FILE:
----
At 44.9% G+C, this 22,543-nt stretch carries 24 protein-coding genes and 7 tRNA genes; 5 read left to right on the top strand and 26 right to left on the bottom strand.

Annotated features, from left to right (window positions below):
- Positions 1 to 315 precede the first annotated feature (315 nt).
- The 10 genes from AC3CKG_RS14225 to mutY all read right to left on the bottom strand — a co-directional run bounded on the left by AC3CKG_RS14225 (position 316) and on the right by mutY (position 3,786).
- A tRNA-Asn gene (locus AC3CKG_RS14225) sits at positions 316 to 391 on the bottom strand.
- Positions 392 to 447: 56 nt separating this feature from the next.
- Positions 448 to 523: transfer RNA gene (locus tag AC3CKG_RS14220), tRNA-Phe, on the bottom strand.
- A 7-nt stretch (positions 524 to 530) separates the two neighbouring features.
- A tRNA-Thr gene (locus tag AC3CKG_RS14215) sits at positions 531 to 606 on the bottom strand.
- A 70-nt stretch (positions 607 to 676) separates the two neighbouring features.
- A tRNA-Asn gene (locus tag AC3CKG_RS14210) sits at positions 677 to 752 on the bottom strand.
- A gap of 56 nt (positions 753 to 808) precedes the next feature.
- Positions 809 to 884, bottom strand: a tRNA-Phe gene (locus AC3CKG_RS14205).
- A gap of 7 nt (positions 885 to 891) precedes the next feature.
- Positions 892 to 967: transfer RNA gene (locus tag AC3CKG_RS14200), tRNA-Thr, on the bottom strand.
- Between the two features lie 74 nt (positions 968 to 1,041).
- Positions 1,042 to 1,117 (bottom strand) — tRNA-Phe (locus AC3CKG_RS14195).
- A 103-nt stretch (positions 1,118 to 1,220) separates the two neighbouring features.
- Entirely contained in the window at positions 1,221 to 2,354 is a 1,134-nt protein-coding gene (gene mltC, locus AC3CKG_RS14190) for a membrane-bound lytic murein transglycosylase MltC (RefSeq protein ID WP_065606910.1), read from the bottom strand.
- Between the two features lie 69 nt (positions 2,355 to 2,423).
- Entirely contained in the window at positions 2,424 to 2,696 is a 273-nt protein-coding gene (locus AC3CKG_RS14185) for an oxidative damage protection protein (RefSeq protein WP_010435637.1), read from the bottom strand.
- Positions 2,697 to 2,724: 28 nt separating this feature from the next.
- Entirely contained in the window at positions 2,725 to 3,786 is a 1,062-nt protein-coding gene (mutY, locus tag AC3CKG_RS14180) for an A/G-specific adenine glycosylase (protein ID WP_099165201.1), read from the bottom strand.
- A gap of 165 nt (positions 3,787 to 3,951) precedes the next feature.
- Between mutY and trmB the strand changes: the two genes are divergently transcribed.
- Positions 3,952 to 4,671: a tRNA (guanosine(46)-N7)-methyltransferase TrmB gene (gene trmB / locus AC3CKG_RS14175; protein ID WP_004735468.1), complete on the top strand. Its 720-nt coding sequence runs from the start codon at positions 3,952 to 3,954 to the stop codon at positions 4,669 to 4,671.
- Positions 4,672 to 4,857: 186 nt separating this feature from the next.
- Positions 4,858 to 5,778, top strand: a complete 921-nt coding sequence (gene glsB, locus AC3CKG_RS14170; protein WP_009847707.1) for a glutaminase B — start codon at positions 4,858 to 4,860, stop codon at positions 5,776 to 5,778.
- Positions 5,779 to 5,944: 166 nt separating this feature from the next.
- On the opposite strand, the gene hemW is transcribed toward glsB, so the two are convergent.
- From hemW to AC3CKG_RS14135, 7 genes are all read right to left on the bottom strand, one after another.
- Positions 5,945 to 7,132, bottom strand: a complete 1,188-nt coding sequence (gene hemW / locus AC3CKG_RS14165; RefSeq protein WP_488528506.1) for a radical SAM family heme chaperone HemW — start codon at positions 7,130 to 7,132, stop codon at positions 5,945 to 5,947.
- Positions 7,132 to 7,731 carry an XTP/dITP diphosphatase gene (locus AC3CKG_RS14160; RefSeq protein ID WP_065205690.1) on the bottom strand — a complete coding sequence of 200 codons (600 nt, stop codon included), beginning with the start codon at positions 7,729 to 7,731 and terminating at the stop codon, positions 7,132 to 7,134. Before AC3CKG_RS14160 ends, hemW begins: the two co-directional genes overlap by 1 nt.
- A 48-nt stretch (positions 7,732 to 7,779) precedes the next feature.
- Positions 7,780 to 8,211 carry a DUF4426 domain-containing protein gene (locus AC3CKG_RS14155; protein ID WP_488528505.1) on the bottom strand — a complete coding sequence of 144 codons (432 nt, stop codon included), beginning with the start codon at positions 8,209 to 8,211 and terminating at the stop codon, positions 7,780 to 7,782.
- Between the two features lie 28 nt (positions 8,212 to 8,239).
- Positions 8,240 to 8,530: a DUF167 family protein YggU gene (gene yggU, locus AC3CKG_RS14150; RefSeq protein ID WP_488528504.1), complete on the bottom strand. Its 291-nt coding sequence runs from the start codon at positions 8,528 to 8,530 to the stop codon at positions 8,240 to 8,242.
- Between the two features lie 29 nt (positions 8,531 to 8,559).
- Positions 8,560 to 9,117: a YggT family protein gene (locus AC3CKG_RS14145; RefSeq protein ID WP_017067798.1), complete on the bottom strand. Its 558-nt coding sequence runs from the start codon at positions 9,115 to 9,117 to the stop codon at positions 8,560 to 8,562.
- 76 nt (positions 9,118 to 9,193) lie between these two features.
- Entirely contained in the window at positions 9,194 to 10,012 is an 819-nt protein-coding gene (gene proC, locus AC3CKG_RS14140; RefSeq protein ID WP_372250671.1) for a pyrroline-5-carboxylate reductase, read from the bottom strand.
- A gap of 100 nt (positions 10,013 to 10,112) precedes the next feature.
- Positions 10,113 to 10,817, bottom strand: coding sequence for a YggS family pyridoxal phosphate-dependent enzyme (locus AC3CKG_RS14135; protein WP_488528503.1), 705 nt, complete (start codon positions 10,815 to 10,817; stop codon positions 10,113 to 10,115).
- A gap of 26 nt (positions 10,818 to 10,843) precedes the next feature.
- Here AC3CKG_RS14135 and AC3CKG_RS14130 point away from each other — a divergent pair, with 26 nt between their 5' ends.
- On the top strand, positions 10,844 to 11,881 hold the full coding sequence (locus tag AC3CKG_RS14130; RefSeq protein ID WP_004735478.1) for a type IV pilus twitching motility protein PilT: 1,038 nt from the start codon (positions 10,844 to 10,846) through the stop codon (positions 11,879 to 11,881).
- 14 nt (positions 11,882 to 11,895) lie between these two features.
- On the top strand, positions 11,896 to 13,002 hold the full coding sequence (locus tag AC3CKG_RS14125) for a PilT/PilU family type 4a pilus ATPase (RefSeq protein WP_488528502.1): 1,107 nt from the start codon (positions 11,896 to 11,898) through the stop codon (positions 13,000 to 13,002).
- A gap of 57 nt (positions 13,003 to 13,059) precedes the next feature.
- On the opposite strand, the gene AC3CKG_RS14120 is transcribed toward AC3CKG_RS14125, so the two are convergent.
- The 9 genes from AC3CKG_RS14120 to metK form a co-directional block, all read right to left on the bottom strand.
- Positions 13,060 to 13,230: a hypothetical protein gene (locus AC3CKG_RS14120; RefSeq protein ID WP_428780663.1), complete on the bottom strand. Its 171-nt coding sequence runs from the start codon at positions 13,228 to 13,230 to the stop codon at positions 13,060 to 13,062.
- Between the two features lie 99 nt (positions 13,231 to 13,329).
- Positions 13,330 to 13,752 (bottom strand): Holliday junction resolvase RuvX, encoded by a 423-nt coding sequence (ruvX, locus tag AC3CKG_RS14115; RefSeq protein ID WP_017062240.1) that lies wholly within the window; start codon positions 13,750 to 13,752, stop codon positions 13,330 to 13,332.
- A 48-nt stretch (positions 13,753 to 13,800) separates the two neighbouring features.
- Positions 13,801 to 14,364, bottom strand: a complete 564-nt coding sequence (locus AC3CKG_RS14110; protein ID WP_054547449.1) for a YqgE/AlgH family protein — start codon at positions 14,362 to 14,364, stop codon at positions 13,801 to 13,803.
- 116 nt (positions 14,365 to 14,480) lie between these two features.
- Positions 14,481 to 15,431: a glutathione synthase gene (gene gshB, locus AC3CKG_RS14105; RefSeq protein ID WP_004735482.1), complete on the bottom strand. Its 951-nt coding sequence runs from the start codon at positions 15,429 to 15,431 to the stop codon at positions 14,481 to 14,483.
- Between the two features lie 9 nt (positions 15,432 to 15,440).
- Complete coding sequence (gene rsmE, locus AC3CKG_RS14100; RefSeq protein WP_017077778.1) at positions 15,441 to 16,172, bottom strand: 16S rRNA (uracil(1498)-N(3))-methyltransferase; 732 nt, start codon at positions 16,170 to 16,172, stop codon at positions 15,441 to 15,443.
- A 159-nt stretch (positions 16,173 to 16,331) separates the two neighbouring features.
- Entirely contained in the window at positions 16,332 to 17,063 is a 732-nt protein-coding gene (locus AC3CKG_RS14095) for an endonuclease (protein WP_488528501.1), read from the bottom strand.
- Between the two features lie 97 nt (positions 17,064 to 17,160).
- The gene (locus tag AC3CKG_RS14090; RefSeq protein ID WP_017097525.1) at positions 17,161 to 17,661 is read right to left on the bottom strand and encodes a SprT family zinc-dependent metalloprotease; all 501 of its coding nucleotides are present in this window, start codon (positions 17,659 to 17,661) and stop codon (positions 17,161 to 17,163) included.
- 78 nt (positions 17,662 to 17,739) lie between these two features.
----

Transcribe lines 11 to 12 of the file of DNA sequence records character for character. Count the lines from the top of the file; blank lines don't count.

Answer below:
- A tRNA-Asn gene (locus tag AC3CKG_RS14210) sits at positions 677 to 752 on the bottom strand.
- A gap of 56 nt (positions 753 to 808) precedes the next feature.